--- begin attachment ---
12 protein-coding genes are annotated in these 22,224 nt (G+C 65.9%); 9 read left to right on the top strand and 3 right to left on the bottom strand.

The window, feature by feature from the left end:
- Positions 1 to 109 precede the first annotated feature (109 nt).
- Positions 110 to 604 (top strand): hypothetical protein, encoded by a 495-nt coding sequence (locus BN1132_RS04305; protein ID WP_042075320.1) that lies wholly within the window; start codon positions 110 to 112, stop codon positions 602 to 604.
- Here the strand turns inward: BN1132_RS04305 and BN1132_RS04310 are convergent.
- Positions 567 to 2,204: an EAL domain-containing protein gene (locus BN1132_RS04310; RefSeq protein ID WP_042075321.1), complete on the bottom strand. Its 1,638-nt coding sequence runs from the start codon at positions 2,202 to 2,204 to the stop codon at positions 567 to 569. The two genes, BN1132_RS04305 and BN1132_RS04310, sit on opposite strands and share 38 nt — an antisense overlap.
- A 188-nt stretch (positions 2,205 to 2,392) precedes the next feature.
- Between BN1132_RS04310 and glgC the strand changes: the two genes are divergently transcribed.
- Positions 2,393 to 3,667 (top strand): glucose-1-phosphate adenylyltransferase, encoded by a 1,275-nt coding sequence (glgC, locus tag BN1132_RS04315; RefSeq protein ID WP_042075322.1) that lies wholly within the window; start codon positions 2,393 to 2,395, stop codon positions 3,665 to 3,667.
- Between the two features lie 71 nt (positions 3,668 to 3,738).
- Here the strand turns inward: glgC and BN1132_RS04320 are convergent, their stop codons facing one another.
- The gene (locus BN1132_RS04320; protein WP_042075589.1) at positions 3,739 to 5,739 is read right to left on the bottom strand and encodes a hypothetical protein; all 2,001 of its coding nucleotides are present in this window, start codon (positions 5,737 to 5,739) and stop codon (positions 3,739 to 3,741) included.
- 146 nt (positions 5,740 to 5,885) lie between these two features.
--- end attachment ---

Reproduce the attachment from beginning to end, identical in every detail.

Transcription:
12 protein-coding genes are annotated in these 22,224 nt (G+C 65.9%); 9 read left to right on the top strand and 3 right to left on the bottom strand.

The window, feature by feature from the left end:
- Positions 1 to 109 precede the first annotated feature (109 nt).
- Positions 110 to 604 (top strand): hypothetical protein, encoded by a 495-nt coding sequence (locus BN1132_RS04305; protein ID WP_042075320.1) that lies wholly within the window; start codon positions 110 to 112, stop codon positions 602 to 604.
- Here the strand turns inward: BN1132_RS04305 and BN1132_RS04310 are convergent.
- Positions 567 to 2,204: an EAL domain-containing protein gene (locus BN1132_RS04310; RefSeq protein ID WP_042075321.1), complete on the bottom strand. Its 1,638-nt coding sequence runs from the start codon at positions 2,202 to 2,204 to the stop codon at positions 567 to 569. The two genes, BN1132_RS04305 and BN1132_RS04310, sit on opposite strands and share 38 nt — an antisense overlap.
- A 188-nt stretch (positions 2,205 to 2,392) precedes the next feature.
- Between BN1132_RS04310 and glgC the strand changes: the two genes are divergently transcribed.
- Positions 2,393 to 3,667 (top strand): glucose-1-phosphate adenylyltransferase, encoded by a 1,275-nt coding sequence (glgC, locus tag BN1132_RS04315; RefSeq protein ID WP_042075322.1) that lies wholly within the window; start codon positions 2,393 to 2,395, stop codon positions 3,665 to 3,667.
- Between the two features lie 71 nt (positions 3,668 to 3,738).
- Here the strand turns inward: glgC and BN1132_RS04320 are convergent, their stop codons facing one another.
- The gene (locus BN1132_RS04320; protein WP_042075589.1) at positions 3,739 to 5,739 is read right to left on the bottom strand and encodes a hypothetical protein; all 2,001 of its coding nucleotides are present in this window, start codon (positions 5,737 to 5,739) and stop codon (positions 3,739 to 3,741) included.
- 146 nt (positions 5,740 to 5,885) lie between these two features.